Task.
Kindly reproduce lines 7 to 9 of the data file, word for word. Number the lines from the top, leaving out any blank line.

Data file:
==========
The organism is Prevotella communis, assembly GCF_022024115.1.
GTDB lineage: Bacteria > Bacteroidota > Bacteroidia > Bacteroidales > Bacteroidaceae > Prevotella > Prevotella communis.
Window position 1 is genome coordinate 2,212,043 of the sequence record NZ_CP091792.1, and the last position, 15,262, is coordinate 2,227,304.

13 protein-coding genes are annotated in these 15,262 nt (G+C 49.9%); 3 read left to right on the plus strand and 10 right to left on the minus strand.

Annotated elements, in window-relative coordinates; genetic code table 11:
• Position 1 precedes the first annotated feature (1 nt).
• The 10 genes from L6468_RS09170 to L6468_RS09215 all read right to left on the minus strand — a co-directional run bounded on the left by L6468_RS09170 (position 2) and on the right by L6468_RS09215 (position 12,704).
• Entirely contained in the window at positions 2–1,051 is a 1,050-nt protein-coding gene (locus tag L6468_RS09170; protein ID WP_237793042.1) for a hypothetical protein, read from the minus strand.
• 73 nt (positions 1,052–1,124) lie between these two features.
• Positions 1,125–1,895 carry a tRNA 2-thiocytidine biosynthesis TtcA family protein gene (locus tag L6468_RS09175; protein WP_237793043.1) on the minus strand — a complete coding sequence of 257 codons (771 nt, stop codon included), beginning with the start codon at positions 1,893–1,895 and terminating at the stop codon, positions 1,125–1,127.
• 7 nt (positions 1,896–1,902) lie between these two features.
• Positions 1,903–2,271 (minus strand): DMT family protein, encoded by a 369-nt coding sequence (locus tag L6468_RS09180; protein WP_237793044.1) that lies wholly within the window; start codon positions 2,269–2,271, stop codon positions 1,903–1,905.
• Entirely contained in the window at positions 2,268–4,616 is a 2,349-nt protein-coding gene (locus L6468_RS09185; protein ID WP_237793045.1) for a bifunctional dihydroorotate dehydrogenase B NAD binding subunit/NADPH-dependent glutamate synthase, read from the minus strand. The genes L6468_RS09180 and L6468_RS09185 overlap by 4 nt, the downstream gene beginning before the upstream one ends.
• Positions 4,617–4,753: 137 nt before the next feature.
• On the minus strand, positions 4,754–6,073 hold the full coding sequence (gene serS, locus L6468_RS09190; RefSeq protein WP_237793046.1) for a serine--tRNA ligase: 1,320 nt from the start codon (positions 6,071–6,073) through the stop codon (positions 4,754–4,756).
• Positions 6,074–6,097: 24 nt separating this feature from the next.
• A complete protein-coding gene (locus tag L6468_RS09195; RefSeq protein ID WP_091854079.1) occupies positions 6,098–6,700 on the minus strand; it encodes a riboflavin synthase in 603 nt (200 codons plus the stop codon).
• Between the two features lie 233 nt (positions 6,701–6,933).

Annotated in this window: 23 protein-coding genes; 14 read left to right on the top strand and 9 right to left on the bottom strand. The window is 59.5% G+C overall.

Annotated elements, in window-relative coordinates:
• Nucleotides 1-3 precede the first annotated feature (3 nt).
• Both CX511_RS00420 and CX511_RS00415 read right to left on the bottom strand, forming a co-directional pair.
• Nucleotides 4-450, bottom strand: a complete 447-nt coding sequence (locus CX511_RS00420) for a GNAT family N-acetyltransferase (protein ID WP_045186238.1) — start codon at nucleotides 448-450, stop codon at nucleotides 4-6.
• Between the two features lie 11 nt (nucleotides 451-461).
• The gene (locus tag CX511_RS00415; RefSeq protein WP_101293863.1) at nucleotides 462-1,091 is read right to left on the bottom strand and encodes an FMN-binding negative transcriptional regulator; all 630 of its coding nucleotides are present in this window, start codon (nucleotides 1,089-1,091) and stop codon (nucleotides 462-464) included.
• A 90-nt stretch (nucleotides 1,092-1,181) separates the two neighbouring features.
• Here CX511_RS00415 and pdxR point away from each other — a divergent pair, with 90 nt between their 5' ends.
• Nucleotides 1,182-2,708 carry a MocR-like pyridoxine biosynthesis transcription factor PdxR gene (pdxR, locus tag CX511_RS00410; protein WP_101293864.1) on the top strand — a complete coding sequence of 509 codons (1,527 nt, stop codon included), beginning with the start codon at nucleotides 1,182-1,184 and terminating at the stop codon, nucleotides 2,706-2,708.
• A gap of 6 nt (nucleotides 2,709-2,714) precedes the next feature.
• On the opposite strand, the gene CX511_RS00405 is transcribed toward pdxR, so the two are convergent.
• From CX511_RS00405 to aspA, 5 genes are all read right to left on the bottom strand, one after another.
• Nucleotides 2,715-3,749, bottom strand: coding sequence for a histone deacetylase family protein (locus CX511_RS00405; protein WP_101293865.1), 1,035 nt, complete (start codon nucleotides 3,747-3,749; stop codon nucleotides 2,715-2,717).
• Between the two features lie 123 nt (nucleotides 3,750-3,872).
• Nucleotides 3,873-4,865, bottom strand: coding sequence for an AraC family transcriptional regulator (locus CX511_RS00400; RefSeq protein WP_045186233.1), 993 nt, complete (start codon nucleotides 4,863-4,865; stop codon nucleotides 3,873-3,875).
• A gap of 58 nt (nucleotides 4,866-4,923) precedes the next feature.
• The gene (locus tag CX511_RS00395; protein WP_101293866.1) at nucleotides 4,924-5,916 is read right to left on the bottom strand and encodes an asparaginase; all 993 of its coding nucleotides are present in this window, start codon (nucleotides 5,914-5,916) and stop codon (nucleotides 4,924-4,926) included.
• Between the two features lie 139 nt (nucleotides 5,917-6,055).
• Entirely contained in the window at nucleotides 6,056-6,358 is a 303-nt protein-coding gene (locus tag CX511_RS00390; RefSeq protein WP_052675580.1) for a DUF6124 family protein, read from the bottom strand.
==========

• The 10 genes from L6468_RS09170 to L6468_RS09215 all read right to left on the minus strand — a co-directional run bounded on the left by L6468_RS09170 (position 2) and on the right by L6468_RS09215 (position 12,704).
• Entirely contained in the window at positions 2–1,051 is a 1,050-nt protein-coding gene (locus tag L6468_RS09170; protein ID WP_237793042.1) for a hypothetical protein, read from the minus strand.
• 73 nt (positions 1,052–1,124) lie between these two features.